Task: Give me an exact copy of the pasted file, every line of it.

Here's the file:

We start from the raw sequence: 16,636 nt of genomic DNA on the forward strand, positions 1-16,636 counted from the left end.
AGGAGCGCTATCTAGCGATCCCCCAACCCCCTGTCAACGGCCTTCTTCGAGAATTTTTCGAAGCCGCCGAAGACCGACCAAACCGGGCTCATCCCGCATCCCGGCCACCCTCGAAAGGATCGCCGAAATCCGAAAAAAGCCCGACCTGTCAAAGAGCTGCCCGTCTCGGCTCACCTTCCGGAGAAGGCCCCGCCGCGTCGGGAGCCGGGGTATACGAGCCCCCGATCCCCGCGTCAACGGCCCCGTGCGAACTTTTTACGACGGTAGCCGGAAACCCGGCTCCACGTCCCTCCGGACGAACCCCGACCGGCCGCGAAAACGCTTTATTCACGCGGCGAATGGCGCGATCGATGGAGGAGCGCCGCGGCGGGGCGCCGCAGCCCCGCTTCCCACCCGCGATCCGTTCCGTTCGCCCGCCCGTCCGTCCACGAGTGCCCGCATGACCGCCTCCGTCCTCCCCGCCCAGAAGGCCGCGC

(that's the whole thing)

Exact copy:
We start from the raw sequence: 16,636 nt of genomic DNA on the forward strand, positions 1-16,636 counted from the left end.
AGGAGCGCTATCTAGCGATCCCCCAACCCCCTGTCAACGGCCTTCTTCGAGAATTTTTCGAAGCCGCCGAAGACCGACCAAACCGGGCTCATCCCGCATCCCGGCCACCCTCGAAAGGATCGCCGAAATCCGAAAAAAGCCCGACCTGTCAAAGAGCTGCCCGTCTCGGCTCACCTTCCGGAGAAGGCCCCGCCGCGTCGGGAGCCGGGGTATACGAGCCCCCGATCCCCGCGTCAACGGCCCCGTGCGAACTTTTTACGACGGTAGCCGGAAACCCGGCTCCACGTCCCTCCGGACGAACCCCGACCGGCCGCGAAAACGCTTTATTCACGCGGCGAATGGCGCGATCGATGGAGGAGCGCCGCGGCGGGGCGCCGCAGCCCCGCTTCCCACCCGCGATCCGTTCCGTTCGCCCGCCCGTCCGTCCACGAGTGCCCGCATGACCGCCTCCGTCCTCCCCGCCCAGAAGGCCGCGC